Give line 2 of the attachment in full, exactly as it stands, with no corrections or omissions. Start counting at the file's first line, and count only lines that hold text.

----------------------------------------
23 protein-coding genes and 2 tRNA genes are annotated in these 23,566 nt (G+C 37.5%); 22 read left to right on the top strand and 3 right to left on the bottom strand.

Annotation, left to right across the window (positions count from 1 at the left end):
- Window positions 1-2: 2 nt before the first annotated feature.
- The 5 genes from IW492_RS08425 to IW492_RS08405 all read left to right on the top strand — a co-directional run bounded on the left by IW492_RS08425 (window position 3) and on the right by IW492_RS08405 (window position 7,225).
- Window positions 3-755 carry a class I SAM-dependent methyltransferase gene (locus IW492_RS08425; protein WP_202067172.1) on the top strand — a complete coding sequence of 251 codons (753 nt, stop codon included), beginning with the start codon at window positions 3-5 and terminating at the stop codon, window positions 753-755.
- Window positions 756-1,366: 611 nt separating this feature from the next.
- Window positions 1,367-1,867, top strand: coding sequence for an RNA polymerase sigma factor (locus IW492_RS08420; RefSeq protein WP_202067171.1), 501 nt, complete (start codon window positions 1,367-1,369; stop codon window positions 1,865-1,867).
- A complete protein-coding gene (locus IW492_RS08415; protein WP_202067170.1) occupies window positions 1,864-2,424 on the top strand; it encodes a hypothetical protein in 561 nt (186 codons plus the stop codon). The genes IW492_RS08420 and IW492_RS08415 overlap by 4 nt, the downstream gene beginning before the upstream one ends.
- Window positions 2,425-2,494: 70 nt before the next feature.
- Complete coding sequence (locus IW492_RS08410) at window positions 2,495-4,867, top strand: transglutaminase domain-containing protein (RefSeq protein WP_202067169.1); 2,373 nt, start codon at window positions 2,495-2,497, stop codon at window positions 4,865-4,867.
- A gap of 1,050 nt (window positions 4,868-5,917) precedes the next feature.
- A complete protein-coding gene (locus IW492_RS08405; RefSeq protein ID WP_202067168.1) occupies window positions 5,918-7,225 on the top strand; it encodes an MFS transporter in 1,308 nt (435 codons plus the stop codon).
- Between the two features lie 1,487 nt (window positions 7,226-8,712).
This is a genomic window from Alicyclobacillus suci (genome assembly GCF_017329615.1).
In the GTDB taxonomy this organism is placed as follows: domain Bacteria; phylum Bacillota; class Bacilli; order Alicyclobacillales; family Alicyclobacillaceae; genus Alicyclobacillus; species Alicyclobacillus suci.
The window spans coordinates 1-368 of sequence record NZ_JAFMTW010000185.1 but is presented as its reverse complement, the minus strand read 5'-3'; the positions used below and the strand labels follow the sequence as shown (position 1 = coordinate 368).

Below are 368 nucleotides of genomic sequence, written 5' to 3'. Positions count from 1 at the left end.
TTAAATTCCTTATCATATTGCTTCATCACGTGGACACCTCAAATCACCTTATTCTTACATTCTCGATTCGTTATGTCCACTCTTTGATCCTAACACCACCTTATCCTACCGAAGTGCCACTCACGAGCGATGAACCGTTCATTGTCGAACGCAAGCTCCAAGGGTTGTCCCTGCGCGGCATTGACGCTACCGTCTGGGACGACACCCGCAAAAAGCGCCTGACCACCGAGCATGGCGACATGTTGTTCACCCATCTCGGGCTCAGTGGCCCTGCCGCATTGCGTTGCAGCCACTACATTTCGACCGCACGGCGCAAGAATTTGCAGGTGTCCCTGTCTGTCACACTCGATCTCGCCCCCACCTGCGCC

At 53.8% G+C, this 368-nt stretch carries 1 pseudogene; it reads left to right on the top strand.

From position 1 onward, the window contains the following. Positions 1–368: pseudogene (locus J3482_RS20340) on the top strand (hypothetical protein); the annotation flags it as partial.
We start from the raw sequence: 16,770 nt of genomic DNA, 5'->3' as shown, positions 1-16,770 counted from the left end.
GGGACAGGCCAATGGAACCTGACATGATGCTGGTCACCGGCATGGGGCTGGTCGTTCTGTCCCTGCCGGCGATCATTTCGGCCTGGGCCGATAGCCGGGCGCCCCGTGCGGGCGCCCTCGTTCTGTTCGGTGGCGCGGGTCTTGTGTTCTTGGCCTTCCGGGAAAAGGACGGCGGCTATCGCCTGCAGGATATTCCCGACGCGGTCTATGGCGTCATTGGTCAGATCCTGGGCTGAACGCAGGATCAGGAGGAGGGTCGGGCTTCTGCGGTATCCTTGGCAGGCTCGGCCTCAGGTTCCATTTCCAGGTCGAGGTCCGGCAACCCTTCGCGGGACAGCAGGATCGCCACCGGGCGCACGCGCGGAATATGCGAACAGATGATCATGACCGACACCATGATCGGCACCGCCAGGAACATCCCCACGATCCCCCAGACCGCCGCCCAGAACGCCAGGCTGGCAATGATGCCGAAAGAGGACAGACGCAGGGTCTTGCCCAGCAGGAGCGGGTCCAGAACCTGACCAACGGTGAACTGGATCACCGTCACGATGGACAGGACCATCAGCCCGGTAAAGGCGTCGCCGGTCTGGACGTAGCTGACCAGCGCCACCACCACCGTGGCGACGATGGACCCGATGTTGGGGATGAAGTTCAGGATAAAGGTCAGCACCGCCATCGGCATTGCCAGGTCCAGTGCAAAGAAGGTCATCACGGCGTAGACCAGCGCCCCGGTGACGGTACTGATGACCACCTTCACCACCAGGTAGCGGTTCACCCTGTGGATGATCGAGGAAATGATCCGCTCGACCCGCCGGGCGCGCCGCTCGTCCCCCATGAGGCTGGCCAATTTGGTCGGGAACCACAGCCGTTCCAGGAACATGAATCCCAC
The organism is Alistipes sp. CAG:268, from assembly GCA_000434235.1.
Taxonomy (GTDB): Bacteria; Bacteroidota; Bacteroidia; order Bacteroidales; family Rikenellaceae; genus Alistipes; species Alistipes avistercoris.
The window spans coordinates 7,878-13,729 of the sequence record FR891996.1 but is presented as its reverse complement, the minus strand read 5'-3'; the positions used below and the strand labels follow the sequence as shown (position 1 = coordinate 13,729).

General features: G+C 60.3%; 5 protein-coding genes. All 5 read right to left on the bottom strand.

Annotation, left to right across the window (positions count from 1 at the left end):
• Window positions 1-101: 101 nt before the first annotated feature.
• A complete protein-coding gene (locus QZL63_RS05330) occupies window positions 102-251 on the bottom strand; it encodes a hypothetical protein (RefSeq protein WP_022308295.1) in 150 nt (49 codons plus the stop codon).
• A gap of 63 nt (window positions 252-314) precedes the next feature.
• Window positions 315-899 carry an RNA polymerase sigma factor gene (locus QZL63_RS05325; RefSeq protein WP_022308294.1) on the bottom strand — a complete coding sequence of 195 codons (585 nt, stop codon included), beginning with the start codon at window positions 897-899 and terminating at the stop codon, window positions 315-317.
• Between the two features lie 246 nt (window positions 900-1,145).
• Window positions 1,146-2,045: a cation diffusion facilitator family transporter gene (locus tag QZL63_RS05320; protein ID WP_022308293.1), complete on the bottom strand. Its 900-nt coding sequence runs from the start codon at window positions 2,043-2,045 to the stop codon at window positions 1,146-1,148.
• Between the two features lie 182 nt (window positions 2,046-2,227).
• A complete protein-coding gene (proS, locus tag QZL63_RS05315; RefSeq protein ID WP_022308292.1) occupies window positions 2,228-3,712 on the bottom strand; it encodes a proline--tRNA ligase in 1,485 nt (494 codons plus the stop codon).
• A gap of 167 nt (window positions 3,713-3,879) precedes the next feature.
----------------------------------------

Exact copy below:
Annotation, left to right across the window (positions count from 1 at the left end):